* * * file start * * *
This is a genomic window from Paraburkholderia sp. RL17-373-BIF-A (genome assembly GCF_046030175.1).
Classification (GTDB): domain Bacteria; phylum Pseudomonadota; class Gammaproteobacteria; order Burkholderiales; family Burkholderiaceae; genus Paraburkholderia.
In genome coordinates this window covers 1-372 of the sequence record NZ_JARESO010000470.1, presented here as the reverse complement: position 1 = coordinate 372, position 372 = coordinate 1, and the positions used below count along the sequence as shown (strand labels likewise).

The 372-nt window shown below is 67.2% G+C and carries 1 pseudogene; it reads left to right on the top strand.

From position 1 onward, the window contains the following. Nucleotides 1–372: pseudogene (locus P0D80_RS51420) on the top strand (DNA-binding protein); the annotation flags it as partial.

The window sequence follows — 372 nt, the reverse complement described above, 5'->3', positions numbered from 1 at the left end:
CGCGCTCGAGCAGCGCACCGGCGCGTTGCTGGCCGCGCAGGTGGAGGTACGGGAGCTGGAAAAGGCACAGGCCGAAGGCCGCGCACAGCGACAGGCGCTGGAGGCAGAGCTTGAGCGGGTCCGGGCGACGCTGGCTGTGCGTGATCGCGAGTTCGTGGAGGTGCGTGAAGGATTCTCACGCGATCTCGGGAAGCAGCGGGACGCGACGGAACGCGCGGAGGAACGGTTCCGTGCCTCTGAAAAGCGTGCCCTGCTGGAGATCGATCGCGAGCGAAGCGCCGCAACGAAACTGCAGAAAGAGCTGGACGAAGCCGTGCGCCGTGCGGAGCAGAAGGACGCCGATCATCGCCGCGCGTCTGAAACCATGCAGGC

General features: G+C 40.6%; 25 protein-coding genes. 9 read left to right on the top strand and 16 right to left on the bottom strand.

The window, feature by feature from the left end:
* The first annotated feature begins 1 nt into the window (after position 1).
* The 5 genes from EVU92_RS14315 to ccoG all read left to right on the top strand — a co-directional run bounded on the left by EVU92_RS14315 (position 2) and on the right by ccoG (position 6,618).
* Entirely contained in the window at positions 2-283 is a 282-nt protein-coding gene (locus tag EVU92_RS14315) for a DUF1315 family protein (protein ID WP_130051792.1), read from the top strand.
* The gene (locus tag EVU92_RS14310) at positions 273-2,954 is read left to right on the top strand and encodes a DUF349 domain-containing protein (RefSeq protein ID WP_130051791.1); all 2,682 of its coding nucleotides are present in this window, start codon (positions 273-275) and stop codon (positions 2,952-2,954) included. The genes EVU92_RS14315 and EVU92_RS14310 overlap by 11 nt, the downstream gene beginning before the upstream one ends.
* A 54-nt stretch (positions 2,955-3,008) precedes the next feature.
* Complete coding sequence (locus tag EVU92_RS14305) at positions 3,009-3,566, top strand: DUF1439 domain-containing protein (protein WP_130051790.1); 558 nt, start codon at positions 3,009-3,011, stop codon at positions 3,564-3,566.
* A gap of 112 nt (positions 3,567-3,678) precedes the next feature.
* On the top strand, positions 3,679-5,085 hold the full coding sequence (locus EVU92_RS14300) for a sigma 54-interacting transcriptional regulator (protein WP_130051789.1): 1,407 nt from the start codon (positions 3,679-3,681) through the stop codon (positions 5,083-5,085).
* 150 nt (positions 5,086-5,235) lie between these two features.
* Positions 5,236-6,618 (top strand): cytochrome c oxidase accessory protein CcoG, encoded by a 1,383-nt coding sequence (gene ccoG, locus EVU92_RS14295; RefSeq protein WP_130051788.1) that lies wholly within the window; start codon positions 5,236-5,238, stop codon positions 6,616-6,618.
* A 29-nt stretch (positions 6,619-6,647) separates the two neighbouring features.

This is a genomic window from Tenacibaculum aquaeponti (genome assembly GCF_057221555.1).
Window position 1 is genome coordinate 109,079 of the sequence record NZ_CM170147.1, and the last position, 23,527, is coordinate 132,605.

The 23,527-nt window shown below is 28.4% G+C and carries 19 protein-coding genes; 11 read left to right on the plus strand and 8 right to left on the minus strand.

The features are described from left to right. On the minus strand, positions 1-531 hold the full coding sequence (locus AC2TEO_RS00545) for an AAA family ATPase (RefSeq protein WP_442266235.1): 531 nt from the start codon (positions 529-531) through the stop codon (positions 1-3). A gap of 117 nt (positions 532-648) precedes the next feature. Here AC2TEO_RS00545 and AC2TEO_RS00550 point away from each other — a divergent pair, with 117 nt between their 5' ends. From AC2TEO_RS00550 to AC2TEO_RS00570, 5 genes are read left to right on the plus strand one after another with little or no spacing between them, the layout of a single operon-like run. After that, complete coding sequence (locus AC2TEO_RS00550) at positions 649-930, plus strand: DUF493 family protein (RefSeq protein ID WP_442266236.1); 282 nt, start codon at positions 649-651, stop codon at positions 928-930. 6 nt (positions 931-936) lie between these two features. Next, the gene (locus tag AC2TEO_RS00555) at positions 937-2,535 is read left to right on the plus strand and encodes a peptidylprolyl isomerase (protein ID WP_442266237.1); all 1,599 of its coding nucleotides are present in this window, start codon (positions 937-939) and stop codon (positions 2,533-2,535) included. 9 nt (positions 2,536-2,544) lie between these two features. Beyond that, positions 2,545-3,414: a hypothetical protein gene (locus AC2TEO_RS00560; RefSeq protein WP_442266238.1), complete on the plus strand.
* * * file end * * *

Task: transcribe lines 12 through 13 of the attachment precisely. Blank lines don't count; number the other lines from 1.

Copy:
* Entirely contained in the window at positions 2-283 is a 282-nt protein-coding gene (locus tag EVU92_RS14315) for a DUF1315 family protein (protein ID WP_130051792.1), read from the top strand.
* The gene (locus tag EVU92_RS14310) at positions 273-2,954 is read left to right on the top strand and encodes a DUF349 domain-containing protein (RefSeq protein ID WP_130051791.1); all 2,682 of its coding nucleotides are present in this window, start codon (positions 273-275) and stop codon (positions 2,952-2,954) included. The genes EVU92_RS14315 and EVU92_RS14310 overlap by 11 nt, the downstream gene beginning before the upstream one ends.